From French to Farsi, Hindi to Haitian, and Thai to Tagalog, Dallas residents speak a world of languages. Now Dallas is putting a big accent on its growing diversity—by establishing an International District in one of the city’s most prime locations.
On Monday, the Dallas City Council’s Economic Development Committee advanced the district initiative in the 450-acre Valley View-Galleria area, located north of LBJ Freeway between the Dallas North Tollway and Preston Road.
The new district will provide a unique home for international businesses of all sizes. Its attractions will include an “iconic” park, one-of-a-kind international festivals, and community gatherings where worlds can collide year round.
Dallas mayor: ‘Immense untapped potential’
“Dallas is already an international city with a diverse population, major attractions, and two world-class airports,” Dallas Mayor Eric Johnson said in a statement. “But we still have immense untapped potential, and we can do more to promote and enhance our unique assets, strengthen our global business ties, and increase international tourism.”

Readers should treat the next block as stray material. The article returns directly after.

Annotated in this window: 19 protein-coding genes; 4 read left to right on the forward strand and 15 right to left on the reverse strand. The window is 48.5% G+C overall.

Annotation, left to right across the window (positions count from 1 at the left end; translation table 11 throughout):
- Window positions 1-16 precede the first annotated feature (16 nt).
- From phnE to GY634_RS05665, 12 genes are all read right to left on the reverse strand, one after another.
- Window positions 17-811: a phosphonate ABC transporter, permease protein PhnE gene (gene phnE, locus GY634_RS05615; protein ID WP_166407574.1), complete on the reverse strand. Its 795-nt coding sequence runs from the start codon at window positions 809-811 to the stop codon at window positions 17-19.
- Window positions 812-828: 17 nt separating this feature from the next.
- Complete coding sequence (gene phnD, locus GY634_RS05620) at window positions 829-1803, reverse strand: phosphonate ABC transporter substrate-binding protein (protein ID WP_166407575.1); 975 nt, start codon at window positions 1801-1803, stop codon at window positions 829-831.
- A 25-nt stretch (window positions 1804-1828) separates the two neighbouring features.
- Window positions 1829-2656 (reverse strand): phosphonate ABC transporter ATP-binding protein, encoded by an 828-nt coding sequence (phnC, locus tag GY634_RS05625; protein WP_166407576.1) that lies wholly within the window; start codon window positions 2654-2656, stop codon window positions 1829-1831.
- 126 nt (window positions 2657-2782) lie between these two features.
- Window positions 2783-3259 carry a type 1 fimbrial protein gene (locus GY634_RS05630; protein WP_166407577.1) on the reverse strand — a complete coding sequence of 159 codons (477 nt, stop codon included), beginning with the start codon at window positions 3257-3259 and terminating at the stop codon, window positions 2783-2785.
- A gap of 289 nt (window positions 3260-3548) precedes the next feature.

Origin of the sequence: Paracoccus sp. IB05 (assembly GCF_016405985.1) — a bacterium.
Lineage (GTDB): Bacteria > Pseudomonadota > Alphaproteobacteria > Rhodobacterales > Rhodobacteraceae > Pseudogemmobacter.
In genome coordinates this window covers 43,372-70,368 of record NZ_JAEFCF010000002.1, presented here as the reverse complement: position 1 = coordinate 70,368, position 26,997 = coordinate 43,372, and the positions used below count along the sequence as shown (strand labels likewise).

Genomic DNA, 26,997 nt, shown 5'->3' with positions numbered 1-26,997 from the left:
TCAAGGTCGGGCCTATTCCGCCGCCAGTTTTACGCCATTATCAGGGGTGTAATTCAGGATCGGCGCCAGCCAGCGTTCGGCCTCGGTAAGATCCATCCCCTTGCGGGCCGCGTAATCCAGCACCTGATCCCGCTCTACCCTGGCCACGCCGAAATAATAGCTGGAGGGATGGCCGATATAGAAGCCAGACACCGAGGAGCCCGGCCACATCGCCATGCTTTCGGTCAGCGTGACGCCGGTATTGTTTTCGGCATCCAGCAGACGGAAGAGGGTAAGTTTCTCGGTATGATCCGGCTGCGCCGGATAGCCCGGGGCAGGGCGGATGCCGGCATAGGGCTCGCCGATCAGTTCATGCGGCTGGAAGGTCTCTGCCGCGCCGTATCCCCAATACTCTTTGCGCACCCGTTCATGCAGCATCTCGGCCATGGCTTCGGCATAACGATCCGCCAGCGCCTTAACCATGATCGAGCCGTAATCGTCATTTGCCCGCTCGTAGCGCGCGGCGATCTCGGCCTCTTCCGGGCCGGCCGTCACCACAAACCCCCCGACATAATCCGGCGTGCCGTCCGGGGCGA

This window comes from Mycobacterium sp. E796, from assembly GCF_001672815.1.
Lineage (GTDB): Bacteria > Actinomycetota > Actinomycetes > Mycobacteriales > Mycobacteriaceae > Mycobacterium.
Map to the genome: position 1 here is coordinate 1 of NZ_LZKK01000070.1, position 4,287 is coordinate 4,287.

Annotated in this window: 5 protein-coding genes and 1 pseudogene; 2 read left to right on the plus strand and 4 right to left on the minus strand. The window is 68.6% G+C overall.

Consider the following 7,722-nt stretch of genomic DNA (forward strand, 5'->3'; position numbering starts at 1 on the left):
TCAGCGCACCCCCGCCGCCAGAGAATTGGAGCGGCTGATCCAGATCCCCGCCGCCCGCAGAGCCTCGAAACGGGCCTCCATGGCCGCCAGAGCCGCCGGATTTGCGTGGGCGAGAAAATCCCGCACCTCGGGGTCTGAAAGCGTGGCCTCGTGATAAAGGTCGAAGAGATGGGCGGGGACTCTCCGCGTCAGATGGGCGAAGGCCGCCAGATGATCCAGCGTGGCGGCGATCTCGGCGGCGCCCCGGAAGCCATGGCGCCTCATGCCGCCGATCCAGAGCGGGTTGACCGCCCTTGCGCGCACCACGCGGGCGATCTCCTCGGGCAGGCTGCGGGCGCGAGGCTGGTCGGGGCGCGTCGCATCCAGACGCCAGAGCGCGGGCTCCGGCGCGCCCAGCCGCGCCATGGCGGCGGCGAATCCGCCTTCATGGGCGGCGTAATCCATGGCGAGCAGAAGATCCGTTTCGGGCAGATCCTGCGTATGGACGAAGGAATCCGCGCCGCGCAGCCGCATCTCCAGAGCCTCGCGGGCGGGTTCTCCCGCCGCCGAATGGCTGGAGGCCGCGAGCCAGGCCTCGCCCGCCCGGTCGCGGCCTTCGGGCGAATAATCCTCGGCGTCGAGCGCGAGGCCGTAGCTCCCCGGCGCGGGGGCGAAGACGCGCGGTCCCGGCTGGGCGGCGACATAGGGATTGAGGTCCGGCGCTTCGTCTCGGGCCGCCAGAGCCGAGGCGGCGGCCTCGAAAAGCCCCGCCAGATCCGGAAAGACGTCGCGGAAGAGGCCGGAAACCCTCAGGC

“The International District is a wonderful opportunity to boost our city’s presence on the global stage while also transforming an underutilized area into an amazing gathering place that all of our residents can enjoy,” the Mayor added.
Naming the International District
Before the city could announce it, it had to name it. In the last decade or more, Valley View Center had become what some called a “zombie mall.” One name proposed for redevelopment around it was Midtown; others proposed Valley View-Galleria.
In early 2021, feedback was gathered from local residents and visitors at DFW Airport and Love Field. Midtown and Valley View-Galleria got limited positive responses. But “International District” got high marks—with 86% positive views from visitors and 78% and 71% positive views from recent and long-time residents, respectively.
Funded by a public-private partnership
A public-private partnership will fund the International District initiative, with support from the city of Dallas, local developers, businesses, and private foundations and individuals.
Dallas’ chief of economic development and neighborhood services, Dr. Eric Anthony Johnson, believes the district will fuel new commercial opportunities for the city.